“We looked at opportunities to optimize reuse water where possible, such as reusing or recycling milk water from the evaporator process that ultimately reduces overall water consumption,” Nestlé said.
Evaporator technologies are typically favored in produced water treatment, as the process isn’t particularly sensitive to traces of oil. But they are also becoming popular in industrial plants looking to increase reuse. Water recovered from evaporator systems will meet virtually all discharge specifications and is ideal for reapplication in cooling processes.
Most evaporator systems on the market consist of a falling film evaporator, followed by a crystallizer and filter press or rotary spray dryer, which separate liquids that can be reused.
In addition to evaporation upgrades, the Nestlé plant introduced a new filtration system.
“I worked with Nestlé at their Arrowhead bottled water plant in Cabazon, CA to install a filtration system on their cooling tower in order to reduce the amount of blowdown water they would send to the sewer,” said Jim Lauria, president and founder of Team Chemistry, LLC and an executive in the water technology field.3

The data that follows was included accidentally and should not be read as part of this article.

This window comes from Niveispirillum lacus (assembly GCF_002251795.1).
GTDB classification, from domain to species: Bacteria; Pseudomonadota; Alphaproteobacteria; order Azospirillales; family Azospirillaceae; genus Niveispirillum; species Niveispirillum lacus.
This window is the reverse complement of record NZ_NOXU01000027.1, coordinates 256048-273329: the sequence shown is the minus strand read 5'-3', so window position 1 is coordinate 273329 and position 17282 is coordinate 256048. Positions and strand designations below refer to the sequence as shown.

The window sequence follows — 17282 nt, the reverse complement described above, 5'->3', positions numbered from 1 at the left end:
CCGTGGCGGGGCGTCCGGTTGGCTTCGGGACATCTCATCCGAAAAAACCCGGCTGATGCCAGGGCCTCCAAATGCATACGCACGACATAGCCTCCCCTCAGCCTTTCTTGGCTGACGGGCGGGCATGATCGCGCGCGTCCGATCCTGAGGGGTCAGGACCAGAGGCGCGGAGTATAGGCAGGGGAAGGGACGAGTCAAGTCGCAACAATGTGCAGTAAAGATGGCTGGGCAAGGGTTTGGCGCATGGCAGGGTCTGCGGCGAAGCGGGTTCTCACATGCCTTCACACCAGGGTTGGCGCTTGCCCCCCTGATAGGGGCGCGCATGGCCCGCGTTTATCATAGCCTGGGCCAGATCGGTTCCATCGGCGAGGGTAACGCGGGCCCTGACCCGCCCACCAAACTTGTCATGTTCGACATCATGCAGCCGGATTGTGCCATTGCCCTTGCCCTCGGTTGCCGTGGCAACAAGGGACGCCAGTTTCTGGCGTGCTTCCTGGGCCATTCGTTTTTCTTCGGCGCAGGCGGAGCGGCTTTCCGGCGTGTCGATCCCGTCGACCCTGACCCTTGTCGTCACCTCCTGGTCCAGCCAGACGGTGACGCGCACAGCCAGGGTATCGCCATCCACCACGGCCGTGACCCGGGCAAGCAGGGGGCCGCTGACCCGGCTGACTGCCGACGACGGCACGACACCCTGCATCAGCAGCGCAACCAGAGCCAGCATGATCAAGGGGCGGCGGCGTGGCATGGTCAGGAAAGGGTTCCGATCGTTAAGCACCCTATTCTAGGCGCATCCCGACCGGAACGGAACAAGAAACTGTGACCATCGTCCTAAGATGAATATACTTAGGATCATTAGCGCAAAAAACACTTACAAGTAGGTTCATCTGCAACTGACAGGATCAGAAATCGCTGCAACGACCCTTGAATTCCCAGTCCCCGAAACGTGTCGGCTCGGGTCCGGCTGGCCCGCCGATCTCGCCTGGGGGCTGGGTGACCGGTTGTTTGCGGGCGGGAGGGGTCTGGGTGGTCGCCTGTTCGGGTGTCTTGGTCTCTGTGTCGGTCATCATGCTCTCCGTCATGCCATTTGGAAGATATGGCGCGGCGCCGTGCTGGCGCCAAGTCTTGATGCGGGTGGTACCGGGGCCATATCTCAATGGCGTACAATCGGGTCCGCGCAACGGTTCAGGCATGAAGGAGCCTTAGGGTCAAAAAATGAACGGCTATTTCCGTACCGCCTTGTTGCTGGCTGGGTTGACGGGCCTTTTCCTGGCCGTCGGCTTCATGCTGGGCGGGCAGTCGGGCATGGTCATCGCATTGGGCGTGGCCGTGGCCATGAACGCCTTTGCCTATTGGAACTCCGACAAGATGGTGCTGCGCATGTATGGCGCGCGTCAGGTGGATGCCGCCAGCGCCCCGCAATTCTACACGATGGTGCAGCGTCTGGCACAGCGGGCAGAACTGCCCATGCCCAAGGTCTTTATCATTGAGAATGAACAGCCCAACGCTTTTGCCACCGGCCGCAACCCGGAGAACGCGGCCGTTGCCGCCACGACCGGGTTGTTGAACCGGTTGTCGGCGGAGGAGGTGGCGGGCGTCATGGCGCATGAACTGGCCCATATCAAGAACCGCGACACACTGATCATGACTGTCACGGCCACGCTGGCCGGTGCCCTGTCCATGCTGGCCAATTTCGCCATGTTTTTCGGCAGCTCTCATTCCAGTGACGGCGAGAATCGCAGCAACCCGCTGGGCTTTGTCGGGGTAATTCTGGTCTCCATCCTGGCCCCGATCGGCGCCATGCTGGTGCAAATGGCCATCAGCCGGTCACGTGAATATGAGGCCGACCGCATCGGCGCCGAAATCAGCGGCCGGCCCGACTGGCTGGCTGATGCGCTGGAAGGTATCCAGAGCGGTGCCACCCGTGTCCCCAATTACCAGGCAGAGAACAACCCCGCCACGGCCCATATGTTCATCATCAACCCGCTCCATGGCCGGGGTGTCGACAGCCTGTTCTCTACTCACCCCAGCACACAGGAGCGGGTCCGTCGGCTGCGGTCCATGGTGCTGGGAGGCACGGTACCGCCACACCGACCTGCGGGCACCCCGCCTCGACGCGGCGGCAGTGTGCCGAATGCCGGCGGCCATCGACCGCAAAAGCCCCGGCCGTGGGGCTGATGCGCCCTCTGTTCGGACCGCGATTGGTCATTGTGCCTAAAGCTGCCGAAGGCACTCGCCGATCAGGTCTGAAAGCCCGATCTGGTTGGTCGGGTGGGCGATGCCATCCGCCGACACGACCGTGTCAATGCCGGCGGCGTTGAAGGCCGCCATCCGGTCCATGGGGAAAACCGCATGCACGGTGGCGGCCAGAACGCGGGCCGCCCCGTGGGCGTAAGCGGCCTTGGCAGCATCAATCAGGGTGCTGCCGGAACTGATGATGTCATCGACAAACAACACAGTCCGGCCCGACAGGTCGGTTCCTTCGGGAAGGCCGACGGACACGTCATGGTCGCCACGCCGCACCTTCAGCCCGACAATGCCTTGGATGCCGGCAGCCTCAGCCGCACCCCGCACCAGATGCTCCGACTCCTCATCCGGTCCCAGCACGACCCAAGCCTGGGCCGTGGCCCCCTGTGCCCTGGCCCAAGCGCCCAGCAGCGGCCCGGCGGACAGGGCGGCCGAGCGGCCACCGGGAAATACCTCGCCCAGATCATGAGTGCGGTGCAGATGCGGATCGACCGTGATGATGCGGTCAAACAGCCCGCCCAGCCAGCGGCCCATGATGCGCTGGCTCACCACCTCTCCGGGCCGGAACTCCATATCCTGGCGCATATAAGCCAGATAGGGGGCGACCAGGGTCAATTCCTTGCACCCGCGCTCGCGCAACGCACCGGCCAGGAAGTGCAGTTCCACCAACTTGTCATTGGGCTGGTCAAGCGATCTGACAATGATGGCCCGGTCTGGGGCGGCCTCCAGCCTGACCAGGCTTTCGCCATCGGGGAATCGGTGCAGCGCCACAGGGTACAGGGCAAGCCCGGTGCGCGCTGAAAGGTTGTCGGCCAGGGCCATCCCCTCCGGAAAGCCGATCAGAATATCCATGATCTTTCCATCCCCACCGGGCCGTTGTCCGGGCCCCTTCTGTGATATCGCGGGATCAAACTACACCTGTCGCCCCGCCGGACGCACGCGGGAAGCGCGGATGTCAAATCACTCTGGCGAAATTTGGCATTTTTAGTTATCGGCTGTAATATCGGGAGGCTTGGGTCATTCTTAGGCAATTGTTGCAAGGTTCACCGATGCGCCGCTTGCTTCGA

A large air conditioner tower can discharge 70,000 gallons and evaporate 200,000 gallons of water per day, according to “Recycled Water Use In Cooling Tower Systems,” a presentation from water and wastewater consultant Paul R. Puckorius given to a WateReuse Association workshop. The practice of utilizing reused water in a cooling tower has been popular for decades because of this high consumption coupled with the fact that cooling tower water does not need to be of comparatively high quality.